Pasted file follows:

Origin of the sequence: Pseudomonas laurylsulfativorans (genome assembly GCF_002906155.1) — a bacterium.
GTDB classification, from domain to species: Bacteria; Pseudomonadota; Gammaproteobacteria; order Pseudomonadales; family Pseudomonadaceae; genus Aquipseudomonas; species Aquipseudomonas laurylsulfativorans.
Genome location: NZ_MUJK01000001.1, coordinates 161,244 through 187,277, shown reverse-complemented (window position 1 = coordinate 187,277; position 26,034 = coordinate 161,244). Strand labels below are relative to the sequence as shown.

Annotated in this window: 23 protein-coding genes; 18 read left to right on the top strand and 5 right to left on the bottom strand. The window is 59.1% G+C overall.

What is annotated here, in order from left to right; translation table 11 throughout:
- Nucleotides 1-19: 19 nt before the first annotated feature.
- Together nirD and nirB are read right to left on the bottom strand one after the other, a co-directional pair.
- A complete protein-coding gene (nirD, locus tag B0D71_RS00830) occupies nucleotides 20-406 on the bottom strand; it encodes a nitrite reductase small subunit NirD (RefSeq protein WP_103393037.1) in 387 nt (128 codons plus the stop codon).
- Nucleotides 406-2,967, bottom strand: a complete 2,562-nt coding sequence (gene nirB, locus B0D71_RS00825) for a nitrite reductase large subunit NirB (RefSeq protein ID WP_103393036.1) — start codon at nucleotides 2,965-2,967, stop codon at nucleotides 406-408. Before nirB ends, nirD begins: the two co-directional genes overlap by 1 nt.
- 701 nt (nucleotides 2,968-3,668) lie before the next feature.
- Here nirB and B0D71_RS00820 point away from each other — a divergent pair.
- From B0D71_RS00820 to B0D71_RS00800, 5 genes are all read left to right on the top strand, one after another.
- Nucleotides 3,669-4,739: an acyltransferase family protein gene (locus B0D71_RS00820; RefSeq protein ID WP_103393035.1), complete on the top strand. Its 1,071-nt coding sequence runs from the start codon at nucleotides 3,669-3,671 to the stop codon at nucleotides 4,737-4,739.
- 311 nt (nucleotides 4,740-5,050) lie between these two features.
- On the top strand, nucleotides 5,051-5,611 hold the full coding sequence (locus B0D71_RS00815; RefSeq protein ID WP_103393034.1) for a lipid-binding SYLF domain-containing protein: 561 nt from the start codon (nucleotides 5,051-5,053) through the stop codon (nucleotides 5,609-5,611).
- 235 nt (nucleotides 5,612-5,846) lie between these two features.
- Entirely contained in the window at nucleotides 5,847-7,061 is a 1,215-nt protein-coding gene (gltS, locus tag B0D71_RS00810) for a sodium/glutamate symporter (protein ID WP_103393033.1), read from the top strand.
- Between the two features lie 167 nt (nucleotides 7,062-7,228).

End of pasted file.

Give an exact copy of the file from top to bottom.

Origin of the sequence: Pseudomonas laurylsulfativorans (genome assembly GCF_002906155.1) — a bacterium.
GTDB classification, from domain to species: Bacteria; Pseudomonadota; Gammaproteobacteria; order Pseudomonadales; family Pseudomonadaceae; genus Aquipseudomonas; species Aquipseudomonas laurylsulfativorans.
Genome location: NZ_MUJK01000001.1, coordinates 161,244 through 187,277, shown reverse-complemented (window position 1 = coordinate 187,277; position 26,034 = coordinate 161,244). Strand labels below are relative to the sequence as shown.

Annotated in this window: 23 protein-coding genes; 18 read left to right on the top strand and 5 right to left on the bottom strand. The window is 59.1% G+C overall.

What is annotated here, in order from left to right; translation table 11 throughout:
- Nucleotides 1-19: 19 nt before the first annotated feature.
- Together nirD and nirB are read right to left on the bottom strand one after the other, a co-directional pair.
- A complete protein-coding gene (nirD, locus tag B0D71_RS00830) occupies nucleotides 20-406 on the bottom strand; it encodes a nitrite reductase small subunit NirD (RefSeq protein WP_103393037.1) in 387 nt (128 codons plus the stop codon).
- Nucleotides 406-2,967, bottom strand: a complete 2,562-nt coding sequence (gene nirB, locus B0D71_RS00825) for a nitrite reductase large subunit NirB (RefSeq protein ID WP_103393036.1) — start codon at nucleotides 2,965-2,967, stop codon at nucleotides 406-408. Before nirB ends, nirD begins: the two co-directional genes overlap by 1 nt.
- 701 nt (nucleotides 2,968-3,668) lie before the next feature.
- Here nirB and B0D71_RS00820 point away from each other — a divergent pair.
- From B0D71_RS00820 to B0D71_RS00800, 5 genes are all read left to right on the top strand, one after another.
- Nucleotides 3,669-4,739: an acyltransferase family protein gene (locus B0D71_RS00820; RefSeq protein ID WP_103393035.1), complete on the top strand. Its 1,071-nt coding sequence runs from the start codon at nucleotides 3,669-3,671 to the stop codon at nucleotides 4,737-4,739.
- 311 nt (nucleotides 4,740-5,050) lie between these two features.
- On the top strand, nucleotides 5,051-5,611 hold the full coding sequence (locus B0D71_RS00815; RefSeq protein ID WP_103393034.1) for a lipid-binding SYLF domain-containing protein: 561 nt from the start codon (nucleotides 5,051-5,053) through the stop codon (nucleotides 5,609-5,611).
- 235 nt (nucleotides 5,612-5,846) lie between these two features.
- Entirely contained in the window at nucleotides 5,847-7,061 is a 1,215-nt protein-coding gene (gltS, locus tag B0D71_RS00810) for a sodium/glutamate symporter (protein ID WP_103393033.1), read from the top strand.
- Between the two features lie 167 nt (nucleotides 7,062-7,228).